Speaking exclusively to .Cent, Whittle believes that art can provide a space and environment for difficult ideas and subject matter to be thought about and considered. It can instigate conversation and moments or reflection that can go on and extend outside the gallery.
“The rhythm and pacing of the work is always carefully considered – what clues do we give the audiences so their mood, their body are prepared to receive and consider the complicated ideas and subject matter – in order not to overwhelm. I am always thinking about the audience and the space I am inviting them into – I am also thinking about comfort and care – how can I make the audience feel physically comfortable (through seating, warmth etc) that may help support the discomfort they may feel through the ideas being explored, how can I care for the audience and remind them of the joy and positivity that exists alongside the pain and or anger. I try to situate pain, anger, grief alongside moments of love and care also as a way to approach these issues,”
Whittle has choreographed installations by playing with film, sculpture and performance as artworks which are site specific displayed in private and public spaces.
“As an interdisciplinary artist, I often feel guided by my body to work in different disciplines – I may feel something is missing – maybe a bit of text or a sculptural object – much like how a full stop or an exclamation mark can change the tone of a sentence. In my work you’ll find imagery, text, you’ll find objects – both personal to myself but also potentially to others – that all tell a story or contain a message or prompt, providing other layers in which to explore and engage with the work. I work in a bodily and instinctive way thinking about how the work can make the audience feel and think. I often describe my work as collage – a piecing together of mediums and messages that hopefully unravel to tell a story”.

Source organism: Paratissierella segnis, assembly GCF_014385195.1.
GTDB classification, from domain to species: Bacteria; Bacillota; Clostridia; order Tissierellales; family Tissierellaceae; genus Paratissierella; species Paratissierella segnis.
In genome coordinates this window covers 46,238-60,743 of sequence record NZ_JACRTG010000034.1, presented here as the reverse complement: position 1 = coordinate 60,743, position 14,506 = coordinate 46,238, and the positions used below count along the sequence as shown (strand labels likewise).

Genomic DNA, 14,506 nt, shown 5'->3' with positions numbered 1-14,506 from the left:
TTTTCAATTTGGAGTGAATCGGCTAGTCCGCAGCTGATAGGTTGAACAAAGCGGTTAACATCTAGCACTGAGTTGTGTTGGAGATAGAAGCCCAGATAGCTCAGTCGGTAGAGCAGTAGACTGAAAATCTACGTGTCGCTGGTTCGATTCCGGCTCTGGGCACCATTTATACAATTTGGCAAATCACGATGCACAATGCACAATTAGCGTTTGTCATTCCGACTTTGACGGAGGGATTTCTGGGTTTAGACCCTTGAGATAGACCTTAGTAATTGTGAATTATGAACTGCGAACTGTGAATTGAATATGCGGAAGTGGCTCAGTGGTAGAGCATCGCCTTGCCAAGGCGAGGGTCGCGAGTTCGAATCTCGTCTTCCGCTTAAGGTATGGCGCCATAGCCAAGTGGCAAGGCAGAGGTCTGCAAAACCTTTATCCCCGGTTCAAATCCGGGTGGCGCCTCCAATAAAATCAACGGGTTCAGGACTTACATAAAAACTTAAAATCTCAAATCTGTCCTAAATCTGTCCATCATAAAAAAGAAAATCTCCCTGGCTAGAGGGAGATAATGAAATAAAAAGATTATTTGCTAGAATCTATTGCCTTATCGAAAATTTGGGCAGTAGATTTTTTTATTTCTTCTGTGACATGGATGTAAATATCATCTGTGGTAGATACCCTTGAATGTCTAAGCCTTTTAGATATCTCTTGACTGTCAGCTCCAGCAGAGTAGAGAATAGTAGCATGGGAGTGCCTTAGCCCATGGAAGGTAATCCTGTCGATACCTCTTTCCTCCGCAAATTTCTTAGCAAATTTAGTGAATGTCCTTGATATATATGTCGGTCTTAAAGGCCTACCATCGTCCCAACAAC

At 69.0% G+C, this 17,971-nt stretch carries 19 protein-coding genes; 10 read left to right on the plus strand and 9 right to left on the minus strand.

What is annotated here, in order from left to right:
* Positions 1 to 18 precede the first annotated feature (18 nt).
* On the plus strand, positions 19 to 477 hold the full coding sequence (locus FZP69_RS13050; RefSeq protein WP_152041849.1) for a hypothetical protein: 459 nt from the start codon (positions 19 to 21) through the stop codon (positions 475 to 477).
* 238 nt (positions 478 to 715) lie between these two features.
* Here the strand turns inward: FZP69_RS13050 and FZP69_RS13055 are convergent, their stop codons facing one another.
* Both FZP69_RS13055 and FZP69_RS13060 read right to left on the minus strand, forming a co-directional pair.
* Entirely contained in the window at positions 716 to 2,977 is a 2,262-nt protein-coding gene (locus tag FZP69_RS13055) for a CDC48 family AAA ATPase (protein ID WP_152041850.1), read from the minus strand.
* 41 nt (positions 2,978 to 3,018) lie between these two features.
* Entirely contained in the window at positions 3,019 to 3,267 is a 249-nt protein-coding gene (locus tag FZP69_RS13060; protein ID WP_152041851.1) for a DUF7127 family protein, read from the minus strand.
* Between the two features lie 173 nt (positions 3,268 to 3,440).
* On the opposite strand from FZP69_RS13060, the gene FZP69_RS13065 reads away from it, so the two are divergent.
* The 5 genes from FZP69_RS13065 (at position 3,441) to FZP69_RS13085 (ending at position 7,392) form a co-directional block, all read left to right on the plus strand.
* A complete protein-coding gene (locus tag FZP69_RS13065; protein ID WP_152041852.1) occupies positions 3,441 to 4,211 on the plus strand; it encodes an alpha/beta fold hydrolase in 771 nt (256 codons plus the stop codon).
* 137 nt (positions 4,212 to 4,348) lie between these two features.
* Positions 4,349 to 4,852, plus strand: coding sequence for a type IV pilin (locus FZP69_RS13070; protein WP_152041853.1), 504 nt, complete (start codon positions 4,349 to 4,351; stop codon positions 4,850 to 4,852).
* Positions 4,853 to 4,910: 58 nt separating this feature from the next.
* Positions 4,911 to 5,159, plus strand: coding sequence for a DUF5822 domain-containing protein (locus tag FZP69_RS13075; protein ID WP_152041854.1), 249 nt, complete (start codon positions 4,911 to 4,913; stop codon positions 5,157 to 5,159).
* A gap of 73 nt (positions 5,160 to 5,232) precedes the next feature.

Her work embodies the ideas of self-love which she manifests through meditations and prompts.
“I think about spaces for rest and contemplation within the exhibitions and the works I make – this may manifest itself in the physical space as seating, lighting, readings or items of comfort like quilts and cushions to contemplate the work. Within the digital sphere, more often it’s my films that are shared and I work with rhythm, pacing and often poetry or prompts for meditation to speak directly to my audience. Punctuation plays a prominent part in my work, I use it to emphasise the need to slow down or pause. Working with performers and sometimes performing myself I make breathwork visible and show people at rest.”
Storytelling is often the best way to confront difficult subject matters. colours, textures, and words all add to a way of exploring subject matter that may well be uncomfortable, but Alberta Whittle does it brilliantly here.
If you enjoyed reading Alberta Tells Stories then why not read Twisted Love here